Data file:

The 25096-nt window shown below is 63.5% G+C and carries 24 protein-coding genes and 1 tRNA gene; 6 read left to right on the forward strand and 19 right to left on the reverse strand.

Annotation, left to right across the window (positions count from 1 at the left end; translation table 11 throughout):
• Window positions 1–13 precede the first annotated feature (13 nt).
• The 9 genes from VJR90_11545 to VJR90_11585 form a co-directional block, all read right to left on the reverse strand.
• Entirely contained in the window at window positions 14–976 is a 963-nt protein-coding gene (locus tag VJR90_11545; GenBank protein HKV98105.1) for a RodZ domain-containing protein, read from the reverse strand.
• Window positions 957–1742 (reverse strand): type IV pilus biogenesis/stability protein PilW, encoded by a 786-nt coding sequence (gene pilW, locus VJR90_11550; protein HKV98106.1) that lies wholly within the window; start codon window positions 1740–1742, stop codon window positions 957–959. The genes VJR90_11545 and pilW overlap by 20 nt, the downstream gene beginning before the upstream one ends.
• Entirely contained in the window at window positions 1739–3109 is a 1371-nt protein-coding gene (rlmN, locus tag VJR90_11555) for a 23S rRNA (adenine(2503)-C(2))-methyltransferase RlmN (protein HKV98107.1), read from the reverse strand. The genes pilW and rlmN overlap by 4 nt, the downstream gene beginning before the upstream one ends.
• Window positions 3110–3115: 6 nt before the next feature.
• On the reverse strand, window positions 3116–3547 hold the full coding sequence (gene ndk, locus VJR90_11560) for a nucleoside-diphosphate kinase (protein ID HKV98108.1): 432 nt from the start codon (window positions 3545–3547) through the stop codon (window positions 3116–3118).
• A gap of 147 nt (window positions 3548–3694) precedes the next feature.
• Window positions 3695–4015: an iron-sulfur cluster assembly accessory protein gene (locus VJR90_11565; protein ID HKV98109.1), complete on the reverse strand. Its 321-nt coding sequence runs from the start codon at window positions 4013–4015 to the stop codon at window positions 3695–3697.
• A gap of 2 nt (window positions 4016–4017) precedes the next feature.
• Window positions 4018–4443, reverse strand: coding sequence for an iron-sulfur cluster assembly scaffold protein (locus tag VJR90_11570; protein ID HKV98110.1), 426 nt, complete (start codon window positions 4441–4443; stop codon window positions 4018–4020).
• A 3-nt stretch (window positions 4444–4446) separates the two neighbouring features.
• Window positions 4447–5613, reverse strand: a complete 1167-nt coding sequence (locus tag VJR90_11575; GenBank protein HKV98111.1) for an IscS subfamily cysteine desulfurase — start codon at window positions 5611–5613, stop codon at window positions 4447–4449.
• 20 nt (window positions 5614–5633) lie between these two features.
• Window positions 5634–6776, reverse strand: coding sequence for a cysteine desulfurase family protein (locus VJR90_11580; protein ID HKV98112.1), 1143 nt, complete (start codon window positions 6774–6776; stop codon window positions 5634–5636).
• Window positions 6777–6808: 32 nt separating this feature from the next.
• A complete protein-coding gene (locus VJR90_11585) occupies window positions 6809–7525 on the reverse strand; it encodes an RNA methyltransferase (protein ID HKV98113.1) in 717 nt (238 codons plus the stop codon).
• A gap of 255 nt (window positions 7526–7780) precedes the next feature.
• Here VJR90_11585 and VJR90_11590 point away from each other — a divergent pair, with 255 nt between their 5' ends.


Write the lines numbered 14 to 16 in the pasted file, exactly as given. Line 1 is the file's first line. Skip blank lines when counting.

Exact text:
• A 3-nt stretch (window positions 4444–4446) separates the two neighbouring features.
• Window positions 4447–5613, reverse strand: a complete 1167-nt coding sequence (locus tag VJR90_11575; GenBank protein HKV98111.1) for an IscS subfamily cysteine desulfurase — start codon at window positions 5611–5613, stop codon at window positions 4447–4449.
• 20 nt (window positions 5614–5633) lie between these two features.